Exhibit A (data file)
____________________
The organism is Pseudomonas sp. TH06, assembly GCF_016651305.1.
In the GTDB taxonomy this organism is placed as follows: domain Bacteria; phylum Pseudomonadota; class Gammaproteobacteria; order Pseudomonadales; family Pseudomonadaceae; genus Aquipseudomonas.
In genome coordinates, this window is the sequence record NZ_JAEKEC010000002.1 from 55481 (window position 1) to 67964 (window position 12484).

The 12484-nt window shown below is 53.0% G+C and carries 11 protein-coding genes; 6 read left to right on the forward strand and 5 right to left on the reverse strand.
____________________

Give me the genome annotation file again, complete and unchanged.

The organism is Pseudomonas sp. TH06, assembly GCF_016651305.1.
In the GTDB taxonomy this organism is placed as follows: domain Bacteria; phylum Pseudomonadota; class Gammaproteobacteria; order Pseudomonadales; family Pseudomonadaceae; genus Aquipseudomonas.
In genome coordinates, this window is the sequence record NZ_JAEKEC010000002.1 from 55481 (window position 1) to 67964 (window position 12484).

The 12484-nt window shown below is 53.0% G+C and carries 11 protein-coding genes; 6 read left to right on the forward strand and 5 right to left on the reverse strand.